TV SMITH's Dua Sen: Figuring Figures Part 1
TV Smith's Dua Sen
TV Smith's Dua Sen. The politically incorrect irregular columnist combines his idiosyncratic observations and tangential commentary into a blog...


by TV Smith

TV Smith dwells on the imperfect science of web traffic analysis and hits you with fuzzy math in another geeky 2-parter...

As a blogger, you are essentially a webmaster. You design, operate and maintain a web site. As the webmaster, you naturally would want to know who arrived at your site, where they originated from and what they were looking at. All these are possible, because most browsers snitch on their clueless owners, big time.

Your IP is recorded by the Special Branch as:

If I want to, the above information alone allows me to track your entire stay on this site without even opening the cookie jar. Such data or information is usually collected by the server where the blog or site is hosted, by a tracking service or by the ISP which handles the traffic; all courtesy of a foxy browser programmed to spill the beans.

Unless you have access to the server logs, the easiest way is to plant a so-called 'single pixel' informer on your pages such as Sitemeter. The measurement is done on the fly and the data captured is quite comprehensive. The embedded meter or counter includes a few lines of javascript and a tiny logo (for free versions) as seen on the bottom right of this page. Except for the logo, most of the action behind the scenes is invisible to the visitor.

Whether you keep the logo and script near the top or bottom of your page may be a matter of aesthetical or practical considerations. If you place it on the top it is more accurate since it loads first. However, if for some reason the meter fails to call home, it can also stall or delay the loading of the rest of your page. Placing it a the bottom would eliminate this hindrance but it presents another problem altogether. Some visitors who are impatient may stop the page loading or click on another link before the meter loads, thereby undercounting your traffic.

Server logs, on the other hand, are much more accurate if you can get your hands on them. They are also mean, hungry and ugly. They take up plenty of space, are quite tasteless eaten raw, and require a third party analysis plug-in or program. The data is usually processed in batches and not in real-time like Sitemeter. Both methods however harvest quite similar end-results after processing, sorting and charting. The next challenge is understanding and interpolating the results.

For this demo, I started with a clean slate and logged my server's activities between 6:43pm 31st Jan to 7:47am 2nd Feb 2005. This 2-day experiment rendered a 15MB log file that contains some 72,000 lines (one line per hit). The data was collected 'live' via a SSH session, parsed and processed off-line by Weblog Expert software. Gaps during Jaring Wireless's persistent signal breaks and the FT holiday reduced reported traffic considerably, thankfully.

Hits was a big thing during the dotcom boom days when eyeballs meant everything to ignorant investors and sneaky upstarts. A hit is a browser request for any one file, such as html, graphic, javascript or other resource required to display the page. One page view as you can see can generate any amount of hits depending on what's inside the page. Hits by themselves are thereby quite misleading, meaningless and rightfully untrusted.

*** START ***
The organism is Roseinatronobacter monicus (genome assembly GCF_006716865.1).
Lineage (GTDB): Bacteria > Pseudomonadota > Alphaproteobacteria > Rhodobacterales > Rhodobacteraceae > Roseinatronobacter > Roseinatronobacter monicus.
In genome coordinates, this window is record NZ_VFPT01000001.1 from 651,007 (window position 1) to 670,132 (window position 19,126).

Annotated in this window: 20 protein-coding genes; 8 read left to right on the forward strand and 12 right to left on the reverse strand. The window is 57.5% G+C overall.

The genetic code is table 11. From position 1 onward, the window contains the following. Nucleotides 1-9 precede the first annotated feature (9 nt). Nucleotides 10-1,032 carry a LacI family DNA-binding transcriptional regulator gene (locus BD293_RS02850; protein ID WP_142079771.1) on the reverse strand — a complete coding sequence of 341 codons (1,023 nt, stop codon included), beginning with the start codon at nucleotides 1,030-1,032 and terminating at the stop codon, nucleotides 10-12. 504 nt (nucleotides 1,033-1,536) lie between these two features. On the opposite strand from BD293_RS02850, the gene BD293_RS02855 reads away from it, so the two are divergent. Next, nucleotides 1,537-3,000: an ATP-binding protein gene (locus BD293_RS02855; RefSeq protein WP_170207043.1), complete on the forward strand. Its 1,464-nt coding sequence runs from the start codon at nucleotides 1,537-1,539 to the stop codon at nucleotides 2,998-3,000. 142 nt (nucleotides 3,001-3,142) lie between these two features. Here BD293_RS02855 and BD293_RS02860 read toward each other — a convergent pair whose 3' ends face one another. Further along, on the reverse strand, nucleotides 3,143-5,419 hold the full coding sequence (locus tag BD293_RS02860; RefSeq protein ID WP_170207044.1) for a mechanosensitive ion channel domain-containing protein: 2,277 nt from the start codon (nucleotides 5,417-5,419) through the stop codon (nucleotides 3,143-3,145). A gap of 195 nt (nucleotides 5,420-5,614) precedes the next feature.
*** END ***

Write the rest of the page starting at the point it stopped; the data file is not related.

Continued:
Cached Requests tells you a lot. It means your visitors are returning visitors, which is good. They have been to your site before and your page is not loaded as a similar copy is still in their browser's cache. It also means you have not updated your site, which is bad.

Failed Requests are images and pages that did show up when requested. A likely reason is that your images are too large and thereby slow to load. Or that your visitors are mostly using dial up-or pseudo broadband access.

Page Views. Successful requests for a specific URL or page. A visit to this page is counted as one page view even though 7 hits may be recorded.

Visitors: People hanging around the site, usually within 30 minutes sessions. Visitors and page views statistics reveal more than hits.

Unique IPs: Imperfect way of separating new visitors from old.

Bandwidth: Pay close attention if your web host sets a cap and charges you when you exceed its limit. If you are a forummer especially, please note that by hot-linking to someone's image without permission, you are not only stealing the image but bandwidth as well.

Referral: The resource or url that sent the visitor to your doorstep. Contrary to what you were always told, "No Referrers" are good. The more, the merrier you get. It usually means that most of your visitors came in by typing the url directly or by bookmarks. Repeat customers are always good. However, in Sitemeter, if your stats show no referrals at all, it may mean you inserted the wrong code! Hang in there...

Coming up: PART 2: Making Sense of Sitemeter Statistics

© 2005 TV SMITH
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